UK awards £1.73M to AI projects to advance net zero goals

Great! Just ignore the energy needed to train them, process queries, keep the lights on in datacenters ...

As the world struggles to keep up with decarbonization pledges, the UK government is dumping £1.73 million ($2.2 million) into a series of AI projects to help it meet 2050 net zero goals.

The Department for Energy Security and Net Zero is funding eight projects at universities and private companies focusing on three themes: generation, demand, transmission and distribution of electricity; transport decarbonization; and land use for renewables. 

"AI is the defining technology of our generation and the UK is harnessing its enormous potential to … tackle shared global challenges, particularly climate change," said minister for AI Viscount Camrose Jonathan Berry. "This funding backs brilliant British innovation to drive forward new AI solutions which will help us reach our net zero ambitions."

Among the particulars of the funding are an AI project to improve weather forecasting, which itself is designed to help renewable energy management; using AI to identify projects eligible for green finance funding; analyzing traffic and electric fleet charging to cut transport emissions; and putting AI to the task of suggesting appropriate low-carbon technologies for construction projects, among others. 

Fire up the power plants - we have net zero goals to save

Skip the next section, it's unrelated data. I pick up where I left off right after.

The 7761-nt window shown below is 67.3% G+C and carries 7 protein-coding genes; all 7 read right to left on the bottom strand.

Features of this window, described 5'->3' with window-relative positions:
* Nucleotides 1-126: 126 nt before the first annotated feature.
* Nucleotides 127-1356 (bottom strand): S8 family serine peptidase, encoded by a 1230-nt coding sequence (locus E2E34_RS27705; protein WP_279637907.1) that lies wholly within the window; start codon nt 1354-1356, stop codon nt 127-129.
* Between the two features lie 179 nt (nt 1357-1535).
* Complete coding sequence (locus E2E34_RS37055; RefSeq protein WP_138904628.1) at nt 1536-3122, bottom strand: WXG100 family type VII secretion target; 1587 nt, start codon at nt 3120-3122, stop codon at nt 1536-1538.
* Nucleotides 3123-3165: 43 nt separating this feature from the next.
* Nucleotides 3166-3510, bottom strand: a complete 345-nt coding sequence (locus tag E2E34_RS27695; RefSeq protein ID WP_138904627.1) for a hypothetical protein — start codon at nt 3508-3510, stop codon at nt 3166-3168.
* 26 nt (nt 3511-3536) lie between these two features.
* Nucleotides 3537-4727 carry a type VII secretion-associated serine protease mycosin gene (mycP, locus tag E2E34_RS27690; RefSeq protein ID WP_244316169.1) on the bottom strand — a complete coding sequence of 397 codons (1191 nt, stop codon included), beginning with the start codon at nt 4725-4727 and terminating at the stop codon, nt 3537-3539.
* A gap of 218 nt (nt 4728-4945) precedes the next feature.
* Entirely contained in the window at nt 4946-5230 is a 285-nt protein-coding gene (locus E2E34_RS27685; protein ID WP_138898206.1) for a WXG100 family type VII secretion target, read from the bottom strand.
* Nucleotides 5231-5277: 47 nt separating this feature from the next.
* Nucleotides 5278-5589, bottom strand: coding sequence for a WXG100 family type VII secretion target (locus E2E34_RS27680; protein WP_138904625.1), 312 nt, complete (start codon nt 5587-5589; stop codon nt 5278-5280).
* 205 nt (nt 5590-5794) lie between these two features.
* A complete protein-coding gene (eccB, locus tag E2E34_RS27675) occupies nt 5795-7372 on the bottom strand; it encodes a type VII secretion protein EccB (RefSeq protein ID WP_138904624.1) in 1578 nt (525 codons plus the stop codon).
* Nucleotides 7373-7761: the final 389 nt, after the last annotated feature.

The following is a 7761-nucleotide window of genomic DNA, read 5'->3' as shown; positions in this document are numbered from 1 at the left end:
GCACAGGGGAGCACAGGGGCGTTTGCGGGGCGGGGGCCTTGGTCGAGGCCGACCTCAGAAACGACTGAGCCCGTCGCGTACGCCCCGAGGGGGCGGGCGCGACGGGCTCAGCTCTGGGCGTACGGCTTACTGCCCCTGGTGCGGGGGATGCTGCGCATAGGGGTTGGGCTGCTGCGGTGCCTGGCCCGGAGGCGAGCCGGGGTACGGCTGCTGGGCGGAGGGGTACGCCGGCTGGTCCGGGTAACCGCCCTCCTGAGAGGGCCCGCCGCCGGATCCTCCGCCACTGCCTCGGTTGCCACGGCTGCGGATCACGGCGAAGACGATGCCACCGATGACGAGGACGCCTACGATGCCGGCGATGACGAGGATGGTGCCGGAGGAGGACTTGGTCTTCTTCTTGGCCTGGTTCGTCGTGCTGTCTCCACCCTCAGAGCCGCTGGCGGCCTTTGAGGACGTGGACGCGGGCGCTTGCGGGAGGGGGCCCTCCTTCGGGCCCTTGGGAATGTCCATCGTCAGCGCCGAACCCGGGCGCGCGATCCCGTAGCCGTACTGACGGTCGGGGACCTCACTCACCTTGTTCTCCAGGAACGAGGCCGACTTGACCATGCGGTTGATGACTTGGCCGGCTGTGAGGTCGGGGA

As AI keeps getting more powerful and the chips that run them keep getting larger there's a major element of the equation that often gets overlooked: these things guzzle power and water like neither are finite or threatened resources. 

Creating a single AI image, for example, was estimated to require the same amount of energy it takes to charge a smartphone, and that's not to mention what it takes to train the things. Even older AI models like GPT-3 emit the carbon equivalent of driving a car to the Moon and back - a round trip of around 480,000 miles - to train. 

Training aside, researchers estimate that AI energy usage could eventually reach the levels of entire countries just for processing answers to queries. In one study researchers estimated that, were Google's search results to become entirely LLM-generated, the global energy footprint could equal the energy consumption of Ireland

The UK may be making more progress than some nations, but it's also not on track to meet its net-zero emissions goals, with the National Audit Office saying last year that the nation needs to double low-carbon investments so as not to fall further behind. The US is lagging even further, with most cities planning net-zero transitions in the States also likely to fail to meet targets.

Whether more AI will help solve the problem is debatable, but at least one US think tank has argued AI will help address climate change. Of course, that think tank is backed by companies like Microsoft, Google and others taking big bets on AI, so your mileage may vary. ®

More about


Send us news

Other stories you might like